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Possible Animal Origin of Human-Associated, Multidrug-Resistant, Uropathogenic Escherichia coli

Meena Ramchandani, Amee R. Manges, Chitrita DebRoy, Sherry P. Smith, James R. Johnson and Lee W. Riley
Clinical Infectious Diseases
Vol. 40, No. 2 (Jan. 15, 2005), pp. 251-257
Published by: Oxford University Press
Stable URL: http://www.jstor.org/stable/4484052
Page Count: 7
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Possible Animal Origin of Human-Associated, Multidrug-Resistant, Uropathogenic Escherichia coli
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Abstract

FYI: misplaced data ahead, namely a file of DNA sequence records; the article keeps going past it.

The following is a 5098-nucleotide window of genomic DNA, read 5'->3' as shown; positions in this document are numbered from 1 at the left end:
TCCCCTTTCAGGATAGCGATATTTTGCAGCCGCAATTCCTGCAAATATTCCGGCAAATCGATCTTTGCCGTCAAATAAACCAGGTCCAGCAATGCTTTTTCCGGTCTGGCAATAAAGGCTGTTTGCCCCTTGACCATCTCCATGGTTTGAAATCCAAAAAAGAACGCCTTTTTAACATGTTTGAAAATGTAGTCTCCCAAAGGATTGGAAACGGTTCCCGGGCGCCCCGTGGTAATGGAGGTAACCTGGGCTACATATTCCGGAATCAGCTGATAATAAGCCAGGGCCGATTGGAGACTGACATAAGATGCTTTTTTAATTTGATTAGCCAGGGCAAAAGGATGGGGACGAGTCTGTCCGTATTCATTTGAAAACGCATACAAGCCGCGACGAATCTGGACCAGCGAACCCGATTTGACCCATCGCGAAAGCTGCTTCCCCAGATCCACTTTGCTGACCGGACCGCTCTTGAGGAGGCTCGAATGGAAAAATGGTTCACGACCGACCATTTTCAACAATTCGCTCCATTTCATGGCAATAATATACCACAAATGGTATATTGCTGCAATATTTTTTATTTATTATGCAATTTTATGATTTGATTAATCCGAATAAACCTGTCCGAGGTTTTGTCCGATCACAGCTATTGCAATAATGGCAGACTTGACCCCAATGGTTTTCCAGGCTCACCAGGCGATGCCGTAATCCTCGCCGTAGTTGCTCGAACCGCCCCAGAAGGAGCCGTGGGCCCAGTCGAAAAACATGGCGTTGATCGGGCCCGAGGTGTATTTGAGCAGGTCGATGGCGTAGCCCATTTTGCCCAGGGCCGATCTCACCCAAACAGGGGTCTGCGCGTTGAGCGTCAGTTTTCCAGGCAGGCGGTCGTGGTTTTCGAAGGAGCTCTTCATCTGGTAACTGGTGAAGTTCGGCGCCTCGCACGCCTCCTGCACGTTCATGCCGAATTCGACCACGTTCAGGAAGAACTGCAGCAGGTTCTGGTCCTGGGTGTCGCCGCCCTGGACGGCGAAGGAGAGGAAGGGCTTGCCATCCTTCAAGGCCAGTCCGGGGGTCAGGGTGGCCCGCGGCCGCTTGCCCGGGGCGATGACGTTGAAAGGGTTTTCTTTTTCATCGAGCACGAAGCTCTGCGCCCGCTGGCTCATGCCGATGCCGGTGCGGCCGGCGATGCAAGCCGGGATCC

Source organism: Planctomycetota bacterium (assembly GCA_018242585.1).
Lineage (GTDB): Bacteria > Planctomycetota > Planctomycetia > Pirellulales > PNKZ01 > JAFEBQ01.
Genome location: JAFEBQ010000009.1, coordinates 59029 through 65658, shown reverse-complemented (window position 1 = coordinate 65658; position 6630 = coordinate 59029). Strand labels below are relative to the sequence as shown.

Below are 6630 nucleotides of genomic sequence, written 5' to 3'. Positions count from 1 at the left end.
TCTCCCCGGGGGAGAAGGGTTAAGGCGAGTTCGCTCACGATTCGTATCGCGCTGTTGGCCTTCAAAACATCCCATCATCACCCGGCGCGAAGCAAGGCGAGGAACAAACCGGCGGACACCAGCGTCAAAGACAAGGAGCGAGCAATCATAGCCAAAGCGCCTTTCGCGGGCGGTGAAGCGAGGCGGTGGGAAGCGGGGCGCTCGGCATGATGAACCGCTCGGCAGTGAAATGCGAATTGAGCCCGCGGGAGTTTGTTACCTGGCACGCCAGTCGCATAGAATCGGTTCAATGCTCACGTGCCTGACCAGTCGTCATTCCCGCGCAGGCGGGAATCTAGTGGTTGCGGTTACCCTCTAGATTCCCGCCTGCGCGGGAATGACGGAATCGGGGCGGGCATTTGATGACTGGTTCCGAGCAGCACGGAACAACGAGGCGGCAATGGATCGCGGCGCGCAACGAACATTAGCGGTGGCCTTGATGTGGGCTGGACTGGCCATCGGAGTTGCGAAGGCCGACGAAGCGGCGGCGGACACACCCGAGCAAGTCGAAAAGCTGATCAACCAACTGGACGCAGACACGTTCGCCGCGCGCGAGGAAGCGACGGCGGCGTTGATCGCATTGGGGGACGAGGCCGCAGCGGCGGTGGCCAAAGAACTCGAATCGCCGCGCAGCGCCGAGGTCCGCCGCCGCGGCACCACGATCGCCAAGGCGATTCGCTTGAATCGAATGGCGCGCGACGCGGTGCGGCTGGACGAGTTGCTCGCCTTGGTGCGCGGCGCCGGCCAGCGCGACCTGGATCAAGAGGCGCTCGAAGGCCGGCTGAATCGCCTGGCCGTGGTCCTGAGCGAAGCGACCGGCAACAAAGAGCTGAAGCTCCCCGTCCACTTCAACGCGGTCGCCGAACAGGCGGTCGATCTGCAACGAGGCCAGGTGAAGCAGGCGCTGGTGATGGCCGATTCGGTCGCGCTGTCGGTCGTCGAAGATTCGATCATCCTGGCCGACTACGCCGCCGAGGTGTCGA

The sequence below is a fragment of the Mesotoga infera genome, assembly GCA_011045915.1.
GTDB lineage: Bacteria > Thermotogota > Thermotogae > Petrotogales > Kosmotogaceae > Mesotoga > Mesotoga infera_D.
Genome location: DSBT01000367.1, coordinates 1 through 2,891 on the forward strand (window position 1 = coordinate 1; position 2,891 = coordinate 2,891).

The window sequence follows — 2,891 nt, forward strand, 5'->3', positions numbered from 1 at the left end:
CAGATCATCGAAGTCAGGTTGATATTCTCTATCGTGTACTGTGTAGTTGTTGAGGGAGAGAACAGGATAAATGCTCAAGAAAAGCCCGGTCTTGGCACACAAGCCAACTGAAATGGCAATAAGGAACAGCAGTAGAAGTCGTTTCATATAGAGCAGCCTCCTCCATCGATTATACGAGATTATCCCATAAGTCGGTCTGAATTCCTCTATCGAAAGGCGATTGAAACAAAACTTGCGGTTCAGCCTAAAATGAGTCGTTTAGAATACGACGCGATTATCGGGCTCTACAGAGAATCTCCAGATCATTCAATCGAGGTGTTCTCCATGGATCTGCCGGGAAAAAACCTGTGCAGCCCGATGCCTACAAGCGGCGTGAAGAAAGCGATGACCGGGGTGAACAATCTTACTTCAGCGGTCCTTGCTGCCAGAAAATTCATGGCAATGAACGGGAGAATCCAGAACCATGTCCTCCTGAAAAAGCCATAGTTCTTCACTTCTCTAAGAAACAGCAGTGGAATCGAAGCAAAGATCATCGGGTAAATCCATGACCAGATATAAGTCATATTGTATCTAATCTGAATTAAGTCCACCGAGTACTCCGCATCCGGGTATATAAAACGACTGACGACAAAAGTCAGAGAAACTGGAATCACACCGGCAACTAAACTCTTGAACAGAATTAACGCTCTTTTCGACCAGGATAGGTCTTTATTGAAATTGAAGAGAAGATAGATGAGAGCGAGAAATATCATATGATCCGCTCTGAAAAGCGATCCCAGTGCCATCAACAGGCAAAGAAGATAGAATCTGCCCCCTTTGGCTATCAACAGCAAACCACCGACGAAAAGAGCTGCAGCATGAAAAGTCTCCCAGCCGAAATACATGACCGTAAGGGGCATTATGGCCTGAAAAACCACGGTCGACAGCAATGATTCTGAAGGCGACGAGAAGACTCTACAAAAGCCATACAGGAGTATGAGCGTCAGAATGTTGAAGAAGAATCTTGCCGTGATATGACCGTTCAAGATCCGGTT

Background. The multistate occurrence of cases of urinary tract infection (UTI) caused by trimethoprim-sulfamethoxazole (TMP-SMZ)-resistant Escherichia coli strains belonging to a single clonal group (designated as clonal group A [CgA]) in the United States has raised an intriguing hypothesis that these infections may have been spread by contaminated food products. The present study attempted to determine if CgA strains could be traced to food animals. Methods. A total of 495 animal and environmental E. coli isolates, which belonged to serogroups O11, O17, O73, and O77 and were collected between 1965 and 2002 by the Gastroenteric Disease Center at Pennsylvania State University (University Park, PA), were further subtyped by antimicrobial drug susceptibility, enterobacterial repetitive intergenic consensus (ERIC2) PCR, random amplified polymorphic DNA analysis, pulsed-field gel electrophoresis (PFGE), and virulence profile pattern. Results. Of 495 isolates, 128 (26%) had an ERIC2 PCR electrophoretic pattern indistinguishable from that of the human prototype CgA strain, and 14 CgA isolates were resistant to TMP-SMZ. Cluster analysis of PFGE patterns showed that 1 of these 14 isolates, obtained from a cow in 1988, was 94% similar to a CgA uropathogenic human-associated E. coli strain. The pattern for this isolate was included among a cluster of PFGE patterns for 5 human-associated UTI isolates that were >80% similar to each other. Conclusions. These observations suggest that drug-resistant, uropathogenic human-associated E. coli strains potentially have an animal origin. The possibility that human drug-resistant UTI could be a foodborne illness has serious public health implications.

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